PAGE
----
When the National Chairman of the Peoples Democratic Party (PDP), Prince Uche Secondus, announced a 72 hours suspension of the party’s campaign in protest over the removal of the Chief Justice of Nigeria, Walter Onnoghen, by President Muhammadu Buhari, some sympathizers of the party were apprehensive that the PDP could not afford to lose even a minute since the election was very close at hand.

Even Mr. Lie Megaphone was to come out to celebrate it, claiming that the reason for the suspension of the campaign by the PDP, was because the party knew that it had already lost the election.

Quite surprisingly, with what we have seen so far, even though the PDP then had suspended their campaigns, President Muhammadu Buhari had himself indirectly campaigned for the party with his illegal and unconstitutional removal of the CJN.

Apart from its unconstitutionality, coming very close to the eve of the general elections, coupled with the speed, the urgency, and the hurried manner with which the removal and replacement of Chief Justice Walter Onnoghen was pursued, made many people, including some diehard Buhari loyalists, began to suspect that there might have been something fishy, something than meets the eye. And they began to wonder and to ask why, what was amiss?

How can a President who it took six months before he grudgingly agreed to sack his Secretary to Government who stole N200 million from IDP camp, and till today refused to charge him court, now turn round under two weeks, to remove the head of a branch of government, without following due process?

In our small corner, we saw both lawyers and non lawyers appear on televisions, to debate the illegality or otherwise of the President’s action. We read both in the social media and from the conventional press, various commentaries, lashing out at the powers that be, for their flagrant abuse of the constitution, with some of them suggesting that our President be impeached, because he had committed impeachable offence.

We saw some lawyers and civil society activists take to the streets to protest the violation of the constitution, and its potential effect on our democracy.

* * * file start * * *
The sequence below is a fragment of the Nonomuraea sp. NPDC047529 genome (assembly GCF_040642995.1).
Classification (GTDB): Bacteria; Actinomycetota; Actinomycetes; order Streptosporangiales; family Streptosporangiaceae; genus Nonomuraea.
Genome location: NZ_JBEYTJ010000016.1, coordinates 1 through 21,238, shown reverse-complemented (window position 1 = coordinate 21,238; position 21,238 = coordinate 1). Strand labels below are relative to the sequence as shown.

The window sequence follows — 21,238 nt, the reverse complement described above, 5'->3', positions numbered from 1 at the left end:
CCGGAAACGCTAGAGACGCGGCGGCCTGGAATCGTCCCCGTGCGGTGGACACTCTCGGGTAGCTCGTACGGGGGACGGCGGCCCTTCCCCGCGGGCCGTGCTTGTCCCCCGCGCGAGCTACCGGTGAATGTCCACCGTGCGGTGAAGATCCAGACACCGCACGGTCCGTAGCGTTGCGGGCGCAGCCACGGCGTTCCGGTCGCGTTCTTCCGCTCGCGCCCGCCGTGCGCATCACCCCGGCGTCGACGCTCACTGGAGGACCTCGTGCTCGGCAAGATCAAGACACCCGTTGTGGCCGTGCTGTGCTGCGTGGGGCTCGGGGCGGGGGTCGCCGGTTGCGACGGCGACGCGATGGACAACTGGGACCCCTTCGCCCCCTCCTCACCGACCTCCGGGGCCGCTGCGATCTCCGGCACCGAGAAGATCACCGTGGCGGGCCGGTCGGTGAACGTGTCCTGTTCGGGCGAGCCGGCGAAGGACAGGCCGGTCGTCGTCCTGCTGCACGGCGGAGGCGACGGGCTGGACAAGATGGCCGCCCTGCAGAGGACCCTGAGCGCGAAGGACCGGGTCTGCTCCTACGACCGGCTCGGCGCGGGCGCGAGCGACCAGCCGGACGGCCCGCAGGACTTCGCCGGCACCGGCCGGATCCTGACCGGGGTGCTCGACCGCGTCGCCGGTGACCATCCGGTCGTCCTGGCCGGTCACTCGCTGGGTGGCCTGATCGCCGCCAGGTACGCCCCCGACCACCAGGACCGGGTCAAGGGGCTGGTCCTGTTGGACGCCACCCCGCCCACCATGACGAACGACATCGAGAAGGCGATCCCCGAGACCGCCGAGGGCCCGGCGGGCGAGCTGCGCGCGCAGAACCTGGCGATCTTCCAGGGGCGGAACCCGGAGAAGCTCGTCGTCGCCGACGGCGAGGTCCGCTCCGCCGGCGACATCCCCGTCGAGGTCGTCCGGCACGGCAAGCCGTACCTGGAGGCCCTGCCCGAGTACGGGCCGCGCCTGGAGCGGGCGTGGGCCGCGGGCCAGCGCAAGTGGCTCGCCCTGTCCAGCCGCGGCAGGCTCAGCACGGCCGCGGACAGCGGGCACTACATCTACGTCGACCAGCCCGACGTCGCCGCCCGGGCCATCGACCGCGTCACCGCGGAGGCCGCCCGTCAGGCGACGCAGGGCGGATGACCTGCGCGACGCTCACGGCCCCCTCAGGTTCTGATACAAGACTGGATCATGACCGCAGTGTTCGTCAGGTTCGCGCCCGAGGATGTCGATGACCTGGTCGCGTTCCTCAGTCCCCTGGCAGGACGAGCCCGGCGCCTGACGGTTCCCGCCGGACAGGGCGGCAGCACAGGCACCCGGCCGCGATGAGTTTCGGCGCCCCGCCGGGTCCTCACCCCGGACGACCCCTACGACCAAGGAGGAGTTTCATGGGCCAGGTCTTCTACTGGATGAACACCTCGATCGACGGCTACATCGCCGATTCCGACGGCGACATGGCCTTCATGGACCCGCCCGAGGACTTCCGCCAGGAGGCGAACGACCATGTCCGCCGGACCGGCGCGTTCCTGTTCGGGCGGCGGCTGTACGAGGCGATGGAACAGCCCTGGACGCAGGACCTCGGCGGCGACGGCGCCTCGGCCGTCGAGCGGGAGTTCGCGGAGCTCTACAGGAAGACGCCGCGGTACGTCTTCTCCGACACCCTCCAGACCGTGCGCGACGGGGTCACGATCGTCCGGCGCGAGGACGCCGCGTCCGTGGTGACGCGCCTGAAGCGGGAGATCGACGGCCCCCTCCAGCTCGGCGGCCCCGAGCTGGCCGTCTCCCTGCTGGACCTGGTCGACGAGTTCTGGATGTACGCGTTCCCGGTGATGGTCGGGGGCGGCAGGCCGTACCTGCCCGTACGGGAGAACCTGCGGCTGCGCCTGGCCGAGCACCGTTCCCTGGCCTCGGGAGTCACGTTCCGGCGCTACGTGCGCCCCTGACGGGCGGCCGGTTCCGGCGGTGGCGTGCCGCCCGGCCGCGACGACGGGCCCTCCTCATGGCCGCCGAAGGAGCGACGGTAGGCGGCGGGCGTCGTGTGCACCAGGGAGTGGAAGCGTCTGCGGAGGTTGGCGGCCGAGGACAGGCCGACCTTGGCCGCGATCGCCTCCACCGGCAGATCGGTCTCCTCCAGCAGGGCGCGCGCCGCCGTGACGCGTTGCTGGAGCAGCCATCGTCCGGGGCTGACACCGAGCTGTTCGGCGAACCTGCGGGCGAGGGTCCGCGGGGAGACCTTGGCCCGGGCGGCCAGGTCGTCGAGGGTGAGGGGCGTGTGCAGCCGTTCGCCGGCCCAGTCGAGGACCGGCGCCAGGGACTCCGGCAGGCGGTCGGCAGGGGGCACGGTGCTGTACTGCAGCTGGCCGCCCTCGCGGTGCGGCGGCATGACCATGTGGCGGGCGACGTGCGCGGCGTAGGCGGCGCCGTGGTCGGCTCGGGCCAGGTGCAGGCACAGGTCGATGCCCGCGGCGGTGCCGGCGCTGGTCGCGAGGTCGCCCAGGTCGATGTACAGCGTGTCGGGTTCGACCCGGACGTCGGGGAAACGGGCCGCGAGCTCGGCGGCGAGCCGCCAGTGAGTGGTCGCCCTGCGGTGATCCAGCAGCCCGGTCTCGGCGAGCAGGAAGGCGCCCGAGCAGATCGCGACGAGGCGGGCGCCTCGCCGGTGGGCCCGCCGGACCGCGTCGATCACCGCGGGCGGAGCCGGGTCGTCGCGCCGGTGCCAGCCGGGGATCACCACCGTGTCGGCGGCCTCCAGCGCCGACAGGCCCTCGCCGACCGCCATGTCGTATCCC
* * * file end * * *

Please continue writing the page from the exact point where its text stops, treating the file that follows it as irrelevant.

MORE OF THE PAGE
We read several uncomplimentary comments made by some foreign missions, suggesting that Nigeria was descending into anarchy, into primitivity, and asking that urgent steps be taken to rescue the sinking ship of state.

We watched debaters on television, tutoring those of us who are not “learned” about the differences between the rule of law, and the rule of the jungle, telling us that the action of the President in removing the CJN without following the due process of law, was akin to the rule of the jungle.

They taught us that there were clear set rules and procedures for removing an erring judicial officer, but that our President had ignored those rules and chose to dine in the jungle.

These “learned men” of the wig and gown, also informed us that our President had violated our constitution, the supreme law of the land, which he swore to obey, by the way and manner he removed the Chief Justice, and that the ex parte order he claimed to have relied upon in removing the CJN, was fraudulently obtained. These, we were told, were impeachable offences.

That was how President Buhari has demarketed himself, how he has shot himself in the leg, and made a lot of people who previously had sympathy for his candidacy, a lot of people who, out of some selfish or parochial considerations, were rooting for him, begin to reconsider their position, and to start to look elsewhere.

They considered that if Buhari, who is now seeking a reelection could so disregarded the constitution and the rule of law, merely because he had set his mind somewhere, it would even be worse if comes back, because that time, there would be no restraint on him. He would simply throw everything overboard and begin to deal with anybody he does not want to see his face. That is now their fear.

It is not that anybody is in support of the Chief Justice Walter Onnoghen, or anybody else, who stole our money. On the contrary. It is only that due process, the rule of law, be followed in doing whatever we want to do. Anybody who steals, must be severely punished, provided that we ourselves don’t steal.

The difference between men and the lower animals is that while men are governed by the rule of law, animals are driven by instincts, the rule of the jungle. If we want to disregard the rule of law, then we might as well return to the animal kingdom, to jungle justice, the survival of the fittest.

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